Well, it was bound to happen some time. After a run of successes, the RoyaltiesPaymentNet was cursed by high memory usage which killed off many nodes before they could even start, and left the rest pretty much zombified. The spooky thing is it all worked fine on our internal testnets (albeit with some slightly raised memory levels). Could poor RoyaltiesPaymentNet have been struck down by dark forces beyond our ken?
Or perhaps there is a logical explanation. Chief in our sights is
GossipSub, the system by which nodes performing transactions propagate the fact to foundation nodes which then take their share.
GossipSub is dealing with many more messages than anticipated. It’s not yet clear if that’s looping, or client top-ups resending royalty payments, or something else.
One issue is that all nodes try to decode all transfers, causing a lot of unnecessary activity, another is that
libp2p has been allocating quite generously… We’ve some PRs in to help there and are hopeful this will yet come together!
There are some other fixes to go in too, including
libp2p fixes, encrypted transfers, and replication on put changes which should reduce load when we launch another testnet.
We’re grateful that the
libp2p team is responsive and open to helping us. This week @dirvine contacted them about building in Sybil defences based on some recent research, and they’ve said they’re open to the idea.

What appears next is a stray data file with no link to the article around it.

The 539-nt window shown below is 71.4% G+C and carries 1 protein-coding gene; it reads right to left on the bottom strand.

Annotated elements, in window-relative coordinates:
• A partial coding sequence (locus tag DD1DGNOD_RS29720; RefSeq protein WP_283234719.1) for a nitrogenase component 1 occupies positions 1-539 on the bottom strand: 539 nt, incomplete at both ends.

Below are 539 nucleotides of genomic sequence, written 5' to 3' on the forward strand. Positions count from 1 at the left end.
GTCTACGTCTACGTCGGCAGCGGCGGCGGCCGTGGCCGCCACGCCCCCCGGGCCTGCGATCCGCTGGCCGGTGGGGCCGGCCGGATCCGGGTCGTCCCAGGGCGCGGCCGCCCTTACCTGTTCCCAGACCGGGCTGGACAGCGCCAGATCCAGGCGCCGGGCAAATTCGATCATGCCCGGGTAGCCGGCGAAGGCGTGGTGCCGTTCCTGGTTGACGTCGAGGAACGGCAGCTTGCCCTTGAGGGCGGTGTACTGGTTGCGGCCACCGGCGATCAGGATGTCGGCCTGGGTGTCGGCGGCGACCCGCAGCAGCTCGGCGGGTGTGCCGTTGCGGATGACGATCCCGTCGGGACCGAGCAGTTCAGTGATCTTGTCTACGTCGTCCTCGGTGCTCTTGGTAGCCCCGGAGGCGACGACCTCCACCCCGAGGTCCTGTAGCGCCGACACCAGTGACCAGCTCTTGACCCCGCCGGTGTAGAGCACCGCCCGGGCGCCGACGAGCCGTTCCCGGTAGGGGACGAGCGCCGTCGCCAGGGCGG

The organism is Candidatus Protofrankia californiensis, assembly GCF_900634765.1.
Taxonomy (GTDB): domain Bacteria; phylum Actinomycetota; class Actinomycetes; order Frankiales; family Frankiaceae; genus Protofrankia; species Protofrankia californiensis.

@chriso worked on the node management side of things. Windows is always more difficult in this regard and he ran into some issues, but it’s mostly sorted now.
@joshuef investigated high memory usage and looping messages in
GossipSub which may have caused the testnet failure, as well as other small fixes, and is looking to implement pay one node which should speed up the validation process and improve performance.
We’ve been experiencing a few payment failures in testing as we move to only paying one node. @anselme is digging into those, and working to make the issue easier to debug.
@qi_ma has been fixing some other internal tests that were failing.
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